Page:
Feastday: November 7
Saint Willibrord was born in Northumberland (northeastern England) in
657. His father left the earthly world to enter a monastery, and is known as a
Saintbesides, in the monastery of Echternach and in the diocese of Treves, and named
in the English calendar. When his son was twenty years old, he was
already wearing the religious habit. Being accustomed to bearing the yoke
of the Lord, and finding it light and sweet, he went to Ireland to seek
greater perfection and study under Saint Egbert.
When he was thirty years old, he greatly wanted, with Saint Swidbert and ten
other monks of England, to preach the faith in the land of Vriesland, a province of the Low Countries surrounding the mouth of
the Rhine. The Frisons were warriors and had maintained their liberty
against the Romans. The Gospel had been preached among them in 678 by
Saint Wilfrid, but those efforts had borne little fruit, and the true God
was almost entirely unknown among them when the monks arrived.
Willibrord afterwards went on to Rome to ask the papal benediction
and authorization to preach the Gospel to the idolatrous nations; he was
amply blessed with powers and relics for the churches he would construct.
His companion, Saint Swidbert, became the bishop of a group residing near
Cologne. The other eleven missionaries preached in the part of Vriesland
belonging to the French. Saint Willibrord was recommended for episcopal
consecration by Pepin, royal Palace Steward of France; Pope Sergius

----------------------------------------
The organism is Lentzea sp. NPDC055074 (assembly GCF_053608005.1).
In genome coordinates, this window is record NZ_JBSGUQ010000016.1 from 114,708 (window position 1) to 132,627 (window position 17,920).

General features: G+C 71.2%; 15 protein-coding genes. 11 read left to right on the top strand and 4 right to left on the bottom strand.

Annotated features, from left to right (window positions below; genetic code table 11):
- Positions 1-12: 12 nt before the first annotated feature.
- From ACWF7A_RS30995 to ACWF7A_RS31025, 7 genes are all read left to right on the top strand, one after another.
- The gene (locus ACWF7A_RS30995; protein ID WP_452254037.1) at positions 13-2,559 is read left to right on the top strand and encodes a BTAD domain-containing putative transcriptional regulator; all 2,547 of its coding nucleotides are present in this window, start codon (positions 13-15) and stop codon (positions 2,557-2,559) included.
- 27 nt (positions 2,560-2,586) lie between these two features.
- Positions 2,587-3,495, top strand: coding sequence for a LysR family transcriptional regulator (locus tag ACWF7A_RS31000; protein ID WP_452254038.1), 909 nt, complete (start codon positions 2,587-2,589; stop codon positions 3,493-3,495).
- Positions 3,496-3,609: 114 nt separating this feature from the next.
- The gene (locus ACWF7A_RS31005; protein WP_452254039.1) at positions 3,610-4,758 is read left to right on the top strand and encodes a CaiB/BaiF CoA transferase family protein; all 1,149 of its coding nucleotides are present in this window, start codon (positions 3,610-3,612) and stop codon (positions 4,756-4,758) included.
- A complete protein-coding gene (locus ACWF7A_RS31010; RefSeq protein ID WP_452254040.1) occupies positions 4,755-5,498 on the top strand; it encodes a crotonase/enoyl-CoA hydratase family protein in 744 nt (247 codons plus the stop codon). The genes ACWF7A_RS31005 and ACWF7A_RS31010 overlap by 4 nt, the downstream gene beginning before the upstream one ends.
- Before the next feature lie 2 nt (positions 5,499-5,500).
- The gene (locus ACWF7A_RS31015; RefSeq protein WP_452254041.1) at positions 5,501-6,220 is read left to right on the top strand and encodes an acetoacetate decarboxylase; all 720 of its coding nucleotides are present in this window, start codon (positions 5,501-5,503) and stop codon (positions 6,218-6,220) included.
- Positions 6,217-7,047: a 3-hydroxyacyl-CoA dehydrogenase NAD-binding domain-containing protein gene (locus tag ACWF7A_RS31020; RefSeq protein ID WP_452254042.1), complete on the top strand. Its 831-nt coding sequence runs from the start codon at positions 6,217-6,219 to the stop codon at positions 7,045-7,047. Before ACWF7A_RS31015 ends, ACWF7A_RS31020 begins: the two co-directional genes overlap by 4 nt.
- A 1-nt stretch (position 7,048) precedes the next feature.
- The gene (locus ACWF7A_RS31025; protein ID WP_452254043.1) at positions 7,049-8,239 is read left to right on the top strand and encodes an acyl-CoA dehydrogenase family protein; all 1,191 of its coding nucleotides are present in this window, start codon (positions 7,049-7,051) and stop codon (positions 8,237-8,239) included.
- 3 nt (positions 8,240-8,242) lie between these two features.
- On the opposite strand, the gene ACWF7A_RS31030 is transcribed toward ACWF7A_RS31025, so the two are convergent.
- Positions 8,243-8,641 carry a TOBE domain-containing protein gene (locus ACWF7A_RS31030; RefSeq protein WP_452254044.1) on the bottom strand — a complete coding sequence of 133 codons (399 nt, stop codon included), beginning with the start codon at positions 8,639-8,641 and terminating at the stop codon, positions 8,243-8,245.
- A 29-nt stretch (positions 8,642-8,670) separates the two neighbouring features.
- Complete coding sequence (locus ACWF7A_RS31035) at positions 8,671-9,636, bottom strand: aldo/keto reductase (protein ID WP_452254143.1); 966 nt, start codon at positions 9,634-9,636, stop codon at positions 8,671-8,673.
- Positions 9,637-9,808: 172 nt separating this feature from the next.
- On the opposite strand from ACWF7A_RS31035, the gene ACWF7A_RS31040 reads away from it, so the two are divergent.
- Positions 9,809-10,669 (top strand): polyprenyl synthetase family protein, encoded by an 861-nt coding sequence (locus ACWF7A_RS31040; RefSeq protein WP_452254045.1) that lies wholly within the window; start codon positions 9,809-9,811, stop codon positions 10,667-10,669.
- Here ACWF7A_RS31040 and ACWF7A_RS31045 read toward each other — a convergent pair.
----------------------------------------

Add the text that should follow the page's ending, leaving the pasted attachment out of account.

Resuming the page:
changed his name to Clement and consecrated him Archbishop of the Frisons
in Saint Peter’s Church in Rome.
He then returned to Utrecht, where he established his residence and built
the Church of the Saviour. He repaired the Church of Saint Martin, which
later became the Cathedral of Utrecht. He built and governed, until his
death, the abbey of Echternach in Luxembourg. He baptized the son of
Charles Martel, named Pepin, who later became king of France. Charles
Martel was a benefactor of the churches founded by Saint Willibrord, and
conferred on him sovereignty of the city of Utrecht.
St. Willibrord Basilica, Echternach, Luxembourg
Saint Willibrord preached also in Denmark, where a cruel king reigned
at that time; the Saint, seeing invincible obstacles to the propagation
of the Gospel, merely bought thirty children of the land, whom he
baptized and took back with him to Utrecht. He preached well on the island of
Walcheren, converted many and established several churches. A blow from a
saber, which an idolatrous priest gave him there made no wound; and the
idolatrous priest became possessed by the demon.
Saint Boniface joined him in 720 and spent three years with him before
going to Germany. Saint Bede, English historian, wrote of Saint
Willibrord, saying he was a venerable old man, who had for thirty-six
years been a bishop and was “awaiting the rewards of life in heaven,
after the generous battles he waged in the spiritual combat.” At Utrecht
Saint Willibrord founded schools, which became famous. He wrought many
miracles, and had the gift of prophecy. He labored unceasingly as bishop
for more than fifty years, beloved alike of God and of man, and died full
of days and good works. This amiable Saint, noted for his gaiety in
conversation and his wisdom in counsel, was buried in the monastery of
Echternach in Luxembourg.